Topic: Retail Sales

25 Ways Independent Retailers Hobble Their Own Success

By Bob Phibbs

independent retailersIndependent retailers are the heart and soul of shopping in America. The National Retail Federation says retail is responsible for one out of nearly every four jobs in the US.

From the local florist to the hardware store to the funky boutique started by a Project Runway wannabe, shopping remains the heart of the American economy.

Anyone is welcome to open a shop if they have the money.

But what keeps so many independent business owners unable to pay themselves a decent wage can be traced back to one or more of these crucial issues.

See how many you recognize...

25 Ways Independent Retailers Hobble Their Own Success

  • Choice of location by price over traffic counts and storefront visibility.
  • Choice of location without thought to ingress and egress (how customers get in and out of a center).
  • Owners untrained in the basics of financials.
  • No knowledge of who your target customer will be.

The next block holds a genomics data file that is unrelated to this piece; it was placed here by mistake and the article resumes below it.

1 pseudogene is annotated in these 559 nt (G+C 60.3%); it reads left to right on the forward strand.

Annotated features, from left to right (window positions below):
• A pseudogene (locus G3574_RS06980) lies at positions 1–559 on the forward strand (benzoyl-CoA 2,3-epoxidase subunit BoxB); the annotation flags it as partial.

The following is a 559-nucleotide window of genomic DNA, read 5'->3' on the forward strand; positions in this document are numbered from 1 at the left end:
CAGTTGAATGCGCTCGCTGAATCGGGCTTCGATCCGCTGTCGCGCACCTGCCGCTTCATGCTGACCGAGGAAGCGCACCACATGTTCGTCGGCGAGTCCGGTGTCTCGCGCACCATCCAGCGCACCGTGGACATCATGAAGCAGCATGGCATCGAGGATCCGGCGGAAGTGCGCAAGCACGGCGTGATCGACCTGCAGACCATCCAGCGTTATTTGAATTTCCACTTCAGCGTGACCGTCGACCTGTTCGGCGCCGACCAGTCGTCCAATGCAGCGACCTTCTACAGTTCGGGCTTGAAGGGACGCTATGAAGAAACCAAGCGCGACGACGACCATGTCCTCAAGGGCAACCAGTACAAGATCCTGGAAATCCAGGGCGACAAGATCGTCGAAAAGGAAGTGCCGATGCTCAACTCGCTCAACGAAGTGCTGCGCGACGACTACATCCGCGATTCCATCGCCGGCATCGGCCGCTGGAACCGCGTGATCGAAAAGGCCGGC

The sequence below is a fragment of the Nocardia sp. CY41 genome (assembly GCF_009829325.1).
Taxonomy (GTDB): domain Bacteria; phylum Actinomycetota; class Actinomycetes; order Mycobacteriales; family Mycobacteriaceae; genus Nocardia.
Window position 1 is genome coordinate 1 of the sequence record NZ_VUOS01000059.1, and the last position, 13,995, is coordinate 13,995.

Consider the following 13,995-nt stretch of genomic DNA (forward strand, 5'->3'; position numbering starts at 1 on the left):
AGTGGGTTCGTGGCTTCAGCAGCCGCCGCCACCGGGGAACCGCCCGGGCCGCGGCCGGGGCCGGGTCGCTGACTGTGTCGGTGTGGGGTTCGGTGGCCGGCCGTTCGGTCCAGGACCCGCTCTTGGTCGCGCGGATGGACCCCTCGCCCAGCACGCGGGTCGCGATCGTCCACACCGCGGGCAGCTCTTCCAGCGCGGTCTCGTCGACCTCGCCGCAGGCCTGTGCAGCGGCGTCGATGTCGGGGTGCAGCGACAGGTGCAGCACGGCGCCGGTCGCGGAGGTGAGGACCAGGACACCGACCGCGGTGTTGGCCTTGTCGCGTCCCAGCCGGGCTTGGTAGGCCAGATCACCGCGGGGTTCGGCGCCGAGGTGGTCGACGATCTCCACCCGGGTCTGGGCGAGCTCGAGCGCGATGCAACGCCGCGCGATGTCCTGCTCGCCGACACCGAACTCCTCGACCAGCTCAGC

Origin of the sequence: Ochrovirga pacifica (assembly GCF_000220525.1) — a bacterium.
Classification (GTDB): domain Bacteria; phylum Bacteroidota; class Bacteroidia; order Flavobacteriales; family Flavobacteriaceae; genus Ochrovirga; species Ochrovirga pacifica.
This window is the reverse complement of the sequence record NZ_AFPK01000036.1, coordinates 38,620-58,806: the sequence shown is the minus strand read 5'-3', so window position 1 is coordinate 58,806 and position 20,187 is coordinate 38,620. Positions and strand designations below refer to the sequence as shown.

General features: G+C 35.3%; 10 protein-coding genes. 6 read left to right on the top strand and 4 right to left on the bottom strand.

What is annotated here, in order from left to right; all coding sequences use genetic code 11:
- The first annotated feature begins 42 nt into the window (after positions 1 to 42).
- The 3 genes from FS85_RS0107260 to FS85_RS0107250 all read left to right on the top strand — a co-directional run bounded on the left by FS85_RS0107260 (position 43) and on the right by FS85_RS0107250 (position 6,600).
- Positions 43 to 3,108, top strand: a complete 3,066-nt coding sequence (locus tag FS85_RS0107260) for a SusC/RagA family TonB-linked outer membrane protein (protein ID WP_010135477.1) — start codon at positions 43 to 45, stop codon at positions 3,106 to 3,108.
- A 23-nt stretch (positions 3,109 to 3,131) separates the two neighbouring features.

• No idea how to market.
  • A Field of Dreams belief that people will just "show up" once you open.
  • Unwillingness to charge enough due to poor self-image.
  • Being open when you want to be, not when customers want to shop.
  • Owners who spend too much of their time out of their stores persuing other interests.
  • Avoidance of the uneasy conversation, "You're not cutting it, you're fired."
  • Owners who have no plan when buying merchandise.
  • Store shelves are filled with merchandise that didn't sell.
  • Merchandise is visible but not properly displayed.
  • Outdated or minimal POS systems cripple your information capabilities.
  • Store website is unimaginative, too busy or built on a template.
  • Use of social media is either non-existant or poorly executed.
  • You don't take American Express.
  • You don't delegate tasks.
  • You identify with your business so much, you don’t objectively see what needs to be changed.
  • Displays are poorly lit.
  • You have so few employees, customers can easily use your store to browse but then buy from Amazon.
  • You don’t train your employees to sell your merchandise.
  • Discounts are thought to be the only way to attract new customers.
  • You hire people who will work a shift, not who will build the business.
  • You pay your employees too little which results in higher turnover.

These are by no means all the ways small business owners shoot themselves in the foot , but they are the most significant reason many decry having a store - especially in this crowded marketplace and lurching economy.

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The 5 Shifts Brick-and-Mortar Retailers Are Making to Generate Up to 20% Higher Profits Every Month

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